If I Had A Heart is a brilliant and engrossing movie about an abandoned man’s fight for life. Set in the bustling city of Seoul, this Korean short movie encompasses the need to push forward, no matter what brutality it aims at us. It follows the sad story of a fighter Sam Il who narrates his tale. As a baby, he was abandoned by his mother in a coin locker with a note that urged him to accept and fight death. If I Had A Heart follows this brutal and harrowing story.
Written and directed by two British brothers Matthew and Simon Halsall, If I Had A Heart conveys this heart crushing darkness and intelligence that sets them apart from other shorts. Although bleak, it is about that ray of light in the darkness; yourself and your own acceptance of death. Our lead Sam powerhouses through his tale that sets him in the murky underworld, and mirrors films of such dismay as Korean Oldboy or Drive.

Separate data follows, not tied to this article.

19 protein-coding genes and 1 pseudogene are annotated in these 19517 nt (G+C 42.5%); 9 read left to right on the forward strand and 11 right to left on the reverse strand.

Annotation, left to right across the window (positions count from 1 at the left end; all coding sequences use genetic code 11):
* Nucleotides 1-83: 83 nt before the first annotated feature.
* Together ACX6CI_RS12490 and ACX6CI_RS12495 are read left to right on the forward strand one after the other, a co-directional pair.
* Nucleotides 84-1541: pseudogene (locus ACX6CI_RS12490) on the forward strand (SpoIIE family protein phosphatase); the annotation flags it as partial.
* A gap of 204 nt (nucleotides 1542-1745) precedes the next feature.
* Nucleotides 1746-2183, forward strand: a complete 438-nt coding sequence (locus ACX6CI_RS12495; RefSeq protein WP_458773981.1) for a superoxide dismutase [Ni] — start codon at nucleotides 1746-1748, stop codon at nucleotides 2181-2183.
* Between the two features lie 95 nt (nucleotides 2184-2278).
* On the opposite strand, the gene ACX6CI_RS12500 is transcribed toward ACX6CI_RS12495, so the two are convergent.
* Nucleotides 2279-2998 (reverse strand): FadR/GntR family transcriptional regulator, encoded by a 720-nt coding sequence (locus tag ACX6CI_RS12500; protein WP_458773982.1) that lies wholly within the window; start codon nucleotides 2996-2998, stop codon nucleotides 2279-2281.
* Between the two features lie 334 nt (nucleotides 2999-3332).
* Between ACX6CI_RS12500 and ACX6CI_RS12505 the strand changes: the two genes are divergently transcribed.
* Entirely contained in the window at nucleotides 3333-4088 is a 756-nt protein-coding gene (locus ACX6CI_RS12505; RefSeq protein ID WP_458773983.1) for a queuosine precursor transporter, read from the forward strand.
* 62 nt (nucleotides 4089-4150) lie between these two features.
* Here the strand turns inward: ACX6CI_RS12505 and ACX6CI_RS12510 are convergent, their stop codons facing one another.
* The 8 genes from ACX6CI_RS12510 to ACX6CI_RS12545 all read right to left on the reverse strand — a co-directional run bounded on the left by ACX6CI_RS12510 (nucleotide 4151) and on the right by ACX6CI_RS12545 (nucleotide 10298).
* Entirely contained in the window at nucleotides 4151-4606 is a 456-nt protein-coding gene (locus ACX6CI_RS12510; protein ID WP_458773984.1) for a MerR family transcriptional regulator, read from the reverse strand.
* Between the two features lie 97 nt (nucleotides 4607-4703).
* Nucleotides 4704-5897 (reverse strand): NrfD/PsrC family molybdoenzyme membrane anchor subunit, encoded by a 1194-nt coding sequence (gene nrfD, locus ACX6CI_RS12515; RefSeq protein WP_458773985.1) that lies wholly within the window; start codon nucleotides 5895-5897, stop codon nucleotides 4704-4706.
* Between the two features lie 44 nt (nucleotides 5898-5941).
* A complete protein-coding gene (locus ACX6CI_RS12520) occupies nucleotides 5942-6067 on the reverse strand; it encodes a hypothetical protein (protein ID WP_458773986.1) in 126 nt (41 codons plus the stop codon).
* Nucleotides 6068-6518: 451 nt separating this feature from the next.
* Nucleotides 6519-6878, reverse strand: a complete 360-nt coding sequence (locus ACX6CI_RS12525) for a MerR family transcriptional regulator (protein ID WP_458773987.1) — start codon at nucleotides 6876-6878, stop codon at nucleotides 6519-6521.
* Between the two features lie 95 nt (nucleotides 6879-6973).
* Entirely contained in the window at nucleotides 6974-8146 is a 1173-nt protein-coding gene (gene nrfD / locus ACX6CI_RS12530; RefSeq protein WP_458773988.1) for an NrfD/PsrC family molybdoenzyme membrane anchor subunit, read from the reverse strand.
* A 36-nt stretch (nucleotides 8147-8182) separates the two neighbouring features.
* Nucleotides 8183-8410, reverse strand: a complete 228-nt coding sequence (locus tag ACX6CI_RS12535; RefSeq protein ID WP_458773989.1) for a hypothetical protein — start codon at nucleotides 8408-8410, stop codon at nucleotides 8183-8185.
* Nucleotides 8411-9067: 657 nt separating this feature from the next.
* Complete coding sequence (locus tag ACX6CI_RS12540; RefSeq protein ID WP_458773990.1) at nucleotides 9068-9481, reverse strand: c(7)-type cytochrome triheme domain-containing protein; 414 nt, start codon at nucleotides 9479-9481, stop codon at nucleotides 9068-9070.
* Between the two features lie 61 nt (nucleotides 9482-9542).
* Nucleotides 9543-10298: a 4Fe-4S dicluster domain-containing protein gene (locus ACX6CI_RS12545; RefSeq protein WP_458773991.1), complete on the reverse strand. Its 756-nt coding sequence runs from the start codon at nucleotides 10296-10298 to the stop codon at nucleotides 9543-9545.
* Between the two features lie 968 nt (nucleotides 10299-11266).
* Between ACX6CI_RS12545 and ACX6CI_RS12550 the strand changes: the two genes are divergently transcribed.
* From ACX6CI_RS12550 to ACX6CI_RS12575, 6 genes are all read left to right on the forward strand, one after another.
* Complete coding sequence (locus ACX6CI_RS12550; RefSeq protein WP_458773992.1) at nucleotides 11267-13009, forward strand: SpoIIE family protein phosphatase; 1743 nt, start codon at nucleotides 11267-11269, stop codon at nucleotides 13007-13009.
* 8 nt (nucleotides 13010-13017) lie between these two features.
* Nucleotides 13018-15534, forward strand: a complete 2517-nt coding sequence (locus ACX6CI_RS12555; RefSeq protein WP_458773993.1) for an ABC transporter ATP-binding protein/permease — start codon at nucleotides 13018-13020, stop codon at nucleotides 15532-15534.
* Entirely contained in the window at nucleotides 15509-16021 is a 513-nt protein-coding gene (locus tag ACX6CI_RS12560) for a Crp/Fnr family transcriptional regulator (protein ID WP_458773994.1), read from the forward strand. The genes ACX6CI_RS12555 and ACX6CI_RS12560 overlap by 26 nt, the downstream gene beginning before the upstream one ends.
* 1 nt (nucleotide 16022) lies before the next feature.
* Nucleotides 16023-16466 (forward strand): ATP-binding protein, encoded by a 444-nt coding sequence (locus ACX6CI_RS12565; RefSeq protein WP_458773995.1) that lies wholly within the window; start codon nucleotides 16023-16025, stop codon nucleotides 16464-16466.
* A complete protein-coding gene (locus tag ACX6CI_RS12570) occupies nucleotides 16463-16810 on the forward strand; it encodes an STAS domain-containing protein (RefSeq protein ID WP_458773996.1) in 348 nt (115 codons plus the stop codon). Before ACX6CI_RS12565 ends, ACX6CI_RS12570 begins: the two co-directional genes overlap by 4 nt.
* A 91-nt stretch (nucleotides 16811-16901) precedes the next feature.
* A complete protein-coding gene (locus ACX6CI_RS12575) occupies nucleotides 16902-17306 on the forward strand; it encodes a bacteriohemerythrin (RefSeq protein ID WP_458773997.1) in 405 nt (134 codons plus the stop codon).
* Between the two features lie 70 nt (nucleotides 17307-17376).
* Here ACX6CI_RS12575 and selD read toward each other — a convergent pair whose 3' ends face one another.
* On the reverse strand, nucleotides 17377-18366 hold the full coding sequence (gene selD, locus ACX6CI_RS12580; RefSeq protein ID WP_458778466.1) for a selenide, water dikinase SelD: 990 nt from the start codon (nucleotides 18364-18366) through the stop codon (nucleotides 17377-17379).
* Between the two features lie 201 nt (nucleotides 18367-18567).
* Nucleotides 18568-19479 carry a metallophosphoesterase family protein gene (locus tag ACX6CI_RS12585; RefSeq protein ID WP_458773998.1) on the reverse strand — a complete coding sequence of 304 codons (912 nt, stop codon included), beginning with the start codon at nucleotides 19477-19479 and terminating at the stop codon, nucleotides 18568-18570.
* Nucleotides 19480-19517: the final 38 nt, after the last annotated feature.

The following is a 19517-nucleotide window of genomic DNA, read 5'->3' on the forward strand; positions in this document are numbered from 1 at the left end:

The Halsall Brothers’ choice to set their tale in Korea is a bold one but they use it effectively to create some violent but provoking shots. They unearth every detail and despite the night soaked drama being forthright, the directors mirror the violence inside Sam with the violence of the city. As his inner turmoil combines with this vivid imagery, If I Had A Heart in turn becomes gripping, shocking and truthful. And in a story about the futility of life, it is beautifully desolate.
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